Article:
The Canadian cannabis industry is growing quickly—so quickly that it seems to be posing challenges to some in their efforts to keep up. In fact, nearly a full year following the release of the Office of the Auditor General of Ontario’s annual report, there remain unaddressed concerns over the effectiveness of the Ontario Cannabis Retail Corporation (OCRC). According to Daniel Safayeni, Vice President, Policy, Ontario Chamber of Commerce, the list of concerns is lengthy and deserves further scrutiny in order to remedy some of the more pervasive issues that are threatening the viability and profitability of the sector.
“We have to give our regulators and the government some benefit of the doubt with respect to the way they’ve handled a brand-new industry that’s trying to displace an entrenched illegal market that’s been around for nearly a century,” he says. “So, we understood that there were going to be growing pains and issues from the start. But, since legalization happened back in 2018, organizations like ours and others have been flagging issues related to the basic regulatory structure of the market in Ontario, which relies on one government-run wholesaler and distributor in the province. From the start, we’ve called out the pacing of store authorizations. We’ve also flagged issues related to ecommerce and the fact that retailers don’t have the ability to deliver directly to their consumers like their illegal competitors, or how the government is able to through the Ontario Cannabis Store.”
Safayeni goes on to explain that the Ontario Chamber of Commerce and others have also tried to bring attention to issues related to the OCRC’s margins, pricing and listings, and a general lack of transparency around how the Ontario Cannabis Store, as a government-run and taxpayer-funded, arms-length government agency, is being run. He points to the Auditor General’s report released in December 2021 as a document that thoroughly substantiates the concerns that many have been raising for more than four years now, adding that the report even called out the OCRC’s governance and handling of data, an issue that once again reared its head around a potential data breach back in August of this year.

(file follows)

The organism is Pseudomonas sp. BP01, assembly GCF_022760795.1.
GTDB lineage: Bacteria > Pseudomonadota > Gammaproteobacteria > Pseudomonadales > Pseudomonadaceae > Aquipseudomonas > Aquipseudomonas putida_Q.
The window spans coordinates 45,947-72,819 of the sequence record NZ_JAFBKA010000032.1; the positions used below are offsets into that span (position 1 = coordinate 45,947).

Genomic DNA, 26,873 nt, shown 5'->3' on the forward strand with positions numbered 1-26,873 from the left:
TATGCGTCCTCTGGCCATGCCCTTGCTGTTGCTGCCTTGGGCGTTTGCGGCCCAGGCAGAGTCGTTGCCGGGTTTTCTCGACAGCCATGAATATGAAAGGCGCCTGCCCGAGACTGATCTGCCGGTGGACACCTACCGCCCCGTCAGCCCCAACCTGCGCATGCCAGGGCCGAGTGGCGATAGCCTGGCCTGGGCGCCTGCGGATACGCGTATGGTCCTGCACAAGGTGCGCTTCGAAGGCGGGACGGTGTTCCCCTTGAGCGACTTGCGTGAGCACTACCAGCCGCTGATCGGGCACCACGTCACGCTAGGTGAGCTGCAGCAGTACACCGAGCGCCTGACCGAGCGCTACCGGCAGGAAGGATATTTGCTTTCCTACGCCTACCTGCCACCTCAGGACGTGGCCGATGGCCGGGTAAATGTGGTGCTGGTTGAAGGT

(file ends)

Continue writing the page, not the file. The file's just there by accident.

“Within the report, the OCS’s data governance models and oversight of third-party delivery agents were heavily critiqued,” he asserts. “After the report, OCS’s partner—Domain Logistics—was behind the shambolic stoppage of delivery that left producers without a way to deliver their product and retailers without a means to sell legal cannabis to consumers. It was all confirmed in the AG’s report. And, the OCS agreed with its findings. There were 16 recommendations made to improve operational effectiveness. And the OCS said that it was going to work to address them.”
When considering such an important sector, one that’s presenting financial benefits as significant as those cultivated by the cannabis industry in Canada, one would think that government should perhaps make it a priority to ensure its viability and profitability. However, Safayeni has doubts that there’s any urgency being shown at all. In fact, he believes that all stakeholders involved should put their minds together soon to really dig into the issues that are impacting the cannabis industry in the country in order to set it up for success.
“First, it would be good from a general transparency perspective for the OCS to provide a fulsome update concerning where they’re at with respect to all 16 of these recommendations,” he says. “It’s something that they’ve committed to doing. We just haven’t seen anything yet. But, now that the market has matured a little bit, I really think that we should be having a frank discussion in the province about what the role and the mandate of the Ontario Cannabis Store should be.”
It’s not to imply that there isn’t a role for the OCS going forward, adds Safayeni. However, perhaps it doesn’t include its prominence as the wholesale purchaser and distributor of cannabis in the province, especially when there are private sector firms willing to do that more reliably and at a lower cost than it’s currently being done. And, again, he cites the cyberattack suffered by Domain Logistics as a great reason that supports the reassessment of the current structure of cannabis supply within the province.